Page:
Sept. 25, 2013 —
Olive Hill City Council did an about face Tuesday night and dropped consideration of a proposed 1.5 percent payroll tax.
About 60 persons attended the meeting to voice disapproval of the proposed tax on each person who works inside the city limits. A majority of dissenters were school system employees and postal workers.
Those who spoke against the tax said it was unfair to ask those working within the city to pay because residents receiving government benefits wouldn’t be subject to the same tax.
The City Council was clearly divided on the issue.
“This community is going to have to make some hard choices. If you don’t want this tax that’s fine, but that means you’re going to lose some of your services,” said Glenn Meade.
“I don’t want to go any higher than .75 percent with a tax,” said Jerry Callihan.
“I can’t vote for a tax when everyone says no, but we have to find a way to bring revenue into this town. We are the laughing stock of Eastern Kentucky right now,” said Matt Kiser.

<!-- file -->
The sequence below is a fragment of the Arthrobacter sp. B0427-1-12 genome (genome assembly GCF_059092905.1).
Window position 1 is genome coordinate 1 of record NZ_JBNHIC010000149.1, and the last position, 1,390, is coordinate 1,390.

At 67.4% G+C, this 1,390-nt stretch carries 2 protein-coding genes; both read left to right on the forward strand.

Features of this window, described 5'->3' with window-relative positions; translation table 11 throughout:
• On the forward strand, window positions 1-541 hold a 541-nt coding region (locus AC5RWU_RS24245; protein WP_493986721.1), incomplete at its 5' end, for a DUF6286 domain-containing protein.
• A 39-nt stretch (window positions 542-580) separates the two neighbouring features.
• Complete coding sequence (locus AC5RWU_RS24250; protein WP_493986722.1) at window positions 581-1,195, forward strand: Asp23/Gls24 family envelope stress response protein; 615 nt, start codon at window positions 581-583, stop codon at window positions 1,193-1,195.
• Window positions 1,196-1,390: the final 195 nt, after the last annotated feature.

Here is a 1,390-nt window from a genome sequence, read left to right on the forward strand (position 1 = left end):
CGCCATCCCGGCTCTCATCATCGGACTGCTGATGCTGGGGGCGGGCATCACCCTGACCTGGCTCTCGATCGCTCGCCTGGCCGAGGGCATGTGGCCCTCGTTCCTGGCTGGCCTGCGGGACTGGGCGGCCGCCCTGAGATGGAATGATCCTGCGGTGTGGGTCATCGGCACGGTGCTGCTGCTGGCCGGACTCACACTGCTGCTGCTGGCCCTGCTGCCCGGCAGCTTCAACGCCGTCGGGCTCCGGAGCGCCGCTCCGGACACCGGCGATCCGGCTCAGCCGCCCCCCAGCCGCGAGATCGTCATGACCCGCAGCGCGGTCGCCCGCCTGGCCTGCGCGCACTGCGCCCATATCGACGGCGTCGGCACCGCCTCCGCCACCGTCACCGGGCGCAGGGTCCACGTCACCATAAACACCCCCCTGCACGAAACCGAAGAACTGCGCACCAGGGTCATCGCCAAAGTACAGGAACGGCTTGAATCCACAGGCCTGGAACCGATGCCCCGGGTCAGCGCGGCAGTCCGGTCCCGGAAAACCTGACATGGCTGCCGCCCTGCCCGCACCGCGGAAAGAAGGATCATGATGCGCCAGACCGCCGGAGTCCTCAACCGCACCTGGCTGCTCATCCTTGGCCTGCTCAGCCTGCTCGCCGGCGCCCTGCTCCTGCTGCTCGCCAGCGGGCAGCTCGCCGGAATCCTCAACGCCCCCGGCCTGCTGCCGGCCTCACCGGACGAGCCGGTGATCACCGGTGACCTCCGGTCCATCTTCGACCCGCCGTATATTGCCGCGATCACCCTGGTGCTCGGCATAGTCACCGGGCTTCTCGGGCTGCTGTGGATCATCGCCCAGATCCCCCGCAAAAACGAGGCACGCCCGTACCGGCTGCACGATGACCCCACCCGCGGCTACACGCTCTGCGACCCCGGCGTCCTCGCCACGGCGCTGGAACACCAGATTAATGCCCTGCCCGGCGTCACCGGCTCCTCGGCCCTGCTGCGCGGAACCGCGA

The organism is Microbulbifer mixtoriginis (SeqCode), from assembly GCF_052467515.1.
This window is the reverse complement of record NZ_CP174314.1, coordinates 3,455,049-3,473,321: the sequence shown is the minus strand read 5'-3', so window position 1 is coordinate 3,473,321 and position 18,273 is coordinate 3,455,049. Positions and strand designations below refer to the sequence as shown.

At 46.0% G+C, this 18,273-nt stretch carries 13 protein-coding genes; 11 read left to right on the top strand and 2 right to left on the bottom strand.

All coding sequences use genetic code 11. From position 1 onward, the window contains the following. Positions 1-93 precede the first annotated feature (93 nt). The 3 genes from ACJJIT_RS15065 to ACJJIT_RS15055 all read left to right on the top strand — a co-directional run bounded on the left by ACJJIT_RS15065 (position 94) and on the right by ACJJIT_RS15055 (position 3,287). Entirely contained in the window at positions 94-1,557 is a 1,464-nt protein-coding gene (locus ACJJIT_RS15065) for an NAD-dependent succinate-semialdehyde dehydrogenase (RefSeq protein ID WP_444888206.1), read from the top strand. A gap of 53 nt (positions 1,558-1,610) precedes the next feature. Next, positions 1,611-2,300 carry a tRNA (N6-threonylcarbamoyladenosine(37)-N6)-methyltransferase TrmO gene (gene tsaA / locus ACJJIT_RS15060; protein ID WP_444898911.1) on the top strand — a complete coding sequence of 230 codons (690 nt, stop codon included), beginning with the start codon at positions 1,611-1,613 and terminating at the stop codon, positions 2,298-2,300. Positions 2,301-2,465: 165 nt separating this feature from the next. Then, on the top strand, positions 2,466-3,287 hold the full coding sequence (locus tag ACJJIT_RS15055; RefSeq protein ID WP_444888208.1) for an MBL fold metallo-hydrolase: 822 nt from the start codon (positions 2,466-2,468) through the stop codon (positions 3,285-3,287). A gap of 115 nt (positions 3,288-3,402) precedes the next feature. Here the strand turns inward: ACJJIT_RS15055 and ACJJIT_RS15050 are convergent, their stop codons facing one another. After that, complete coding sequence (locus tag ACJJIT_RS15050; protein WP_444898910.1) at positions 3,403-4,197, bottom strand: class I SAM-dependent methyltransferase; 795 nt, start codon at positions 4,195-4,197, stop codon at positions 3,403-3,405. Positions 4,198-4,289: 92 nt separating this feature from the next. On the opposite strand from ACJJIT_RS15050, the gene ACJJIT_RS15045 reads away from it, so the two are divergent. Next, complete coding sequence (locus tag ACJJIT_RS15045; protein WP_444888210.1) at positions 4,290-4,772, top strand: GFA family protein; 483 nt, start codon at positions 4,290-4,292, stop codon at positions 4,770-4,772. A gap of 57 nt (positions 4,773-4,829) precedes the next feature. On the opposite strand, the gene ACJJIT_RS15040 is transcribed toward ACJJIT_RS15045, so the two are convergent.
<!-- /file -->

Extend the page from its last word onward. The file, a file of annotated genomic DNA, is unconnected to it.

“I can’t support a tax either,” said Allen Stapleton, who surprisingly changed his position after initially agreeing with the idea of a payroll tax during a July work session.
After nearly two hours of back-and-forth discussion, Council member Glenn Meade moved to withdraw the payroll tax ordinance from consideration. The motion passed unanimously.
Mayor Kenny Fankell then announced that a special revenue committee will be appointed to discuss alternative means of making up the city’s expected $60,000 budget shortfall.
No guarantees were made by the mayor and Council, however, that a payroll tax would not be reconsidered if no other feasible means of revenue generation could be found.
Fankell also stated that if a solution is not reached within three weeks, he would begin taking necessary steps to ensure the city doesn’t exceed its current financial resources.